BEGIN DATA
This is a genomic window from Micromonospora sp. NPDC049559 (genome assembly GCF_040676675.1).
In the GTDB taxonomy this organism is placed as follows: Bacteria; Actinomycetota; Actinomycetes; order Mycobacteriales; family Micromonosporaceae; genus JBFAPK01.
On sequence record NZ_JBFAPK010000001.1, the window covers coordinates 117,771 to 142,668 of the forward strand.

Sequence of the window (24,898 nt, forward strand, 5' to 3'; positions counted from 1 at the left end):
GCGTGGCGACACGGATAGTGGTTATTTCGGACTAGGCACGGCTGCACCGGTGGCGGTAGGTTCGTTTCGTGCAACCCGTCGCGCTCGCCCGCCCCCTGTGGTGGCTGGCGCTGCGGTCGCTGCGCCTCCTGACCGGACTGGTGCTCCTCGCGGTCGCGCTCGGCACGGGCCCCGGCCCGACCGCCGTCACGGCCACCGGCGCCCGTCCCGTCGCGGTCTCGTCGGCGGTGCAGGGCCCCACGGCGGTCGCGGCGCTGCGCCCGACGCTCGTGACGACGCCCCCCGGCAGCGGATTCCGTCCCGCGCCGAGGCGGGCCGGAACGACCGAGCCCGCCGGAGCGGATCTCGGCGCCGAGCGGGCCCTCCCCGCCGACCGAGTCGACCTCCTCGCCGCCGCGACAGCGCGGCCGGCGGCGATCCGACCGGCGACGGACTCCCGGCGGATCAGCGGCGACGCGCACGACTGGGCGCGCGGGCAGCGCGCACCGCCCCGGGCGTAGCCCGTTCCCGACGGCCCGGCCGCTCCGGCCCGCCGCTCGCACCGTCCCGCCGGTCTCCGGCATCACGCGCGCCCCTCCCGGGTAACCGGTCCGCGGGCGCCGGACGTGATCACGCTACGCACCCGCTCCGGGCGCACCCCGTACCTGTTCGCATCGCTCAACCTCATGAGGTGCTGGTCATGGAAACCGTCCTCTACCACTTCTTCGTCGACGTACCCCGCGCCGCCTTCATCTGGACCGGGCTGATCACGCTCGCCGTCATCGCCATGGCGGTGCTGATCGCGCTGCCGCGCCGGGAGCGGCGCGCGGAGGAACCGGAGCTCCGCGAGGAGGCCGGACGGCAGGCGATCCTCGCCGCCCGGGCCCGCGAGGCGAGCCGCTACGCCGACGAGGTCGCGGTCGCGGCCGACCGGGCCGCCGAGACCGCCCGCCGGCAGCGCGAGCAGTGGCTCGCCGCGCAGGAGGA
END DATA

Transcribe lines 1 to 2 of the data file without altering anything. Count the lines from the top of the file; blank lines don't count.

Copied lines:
This is a genomic window from Micromonospora sp. NPDC049559 (genome assembly GCF_040676675.1).
In the GTDB taxonomy this organism is placed as follows: Bacteria; Actinomycetota; Actinomycetes; order Mycobacteriales; family Micromonosporaceae; genus JBFAPK01.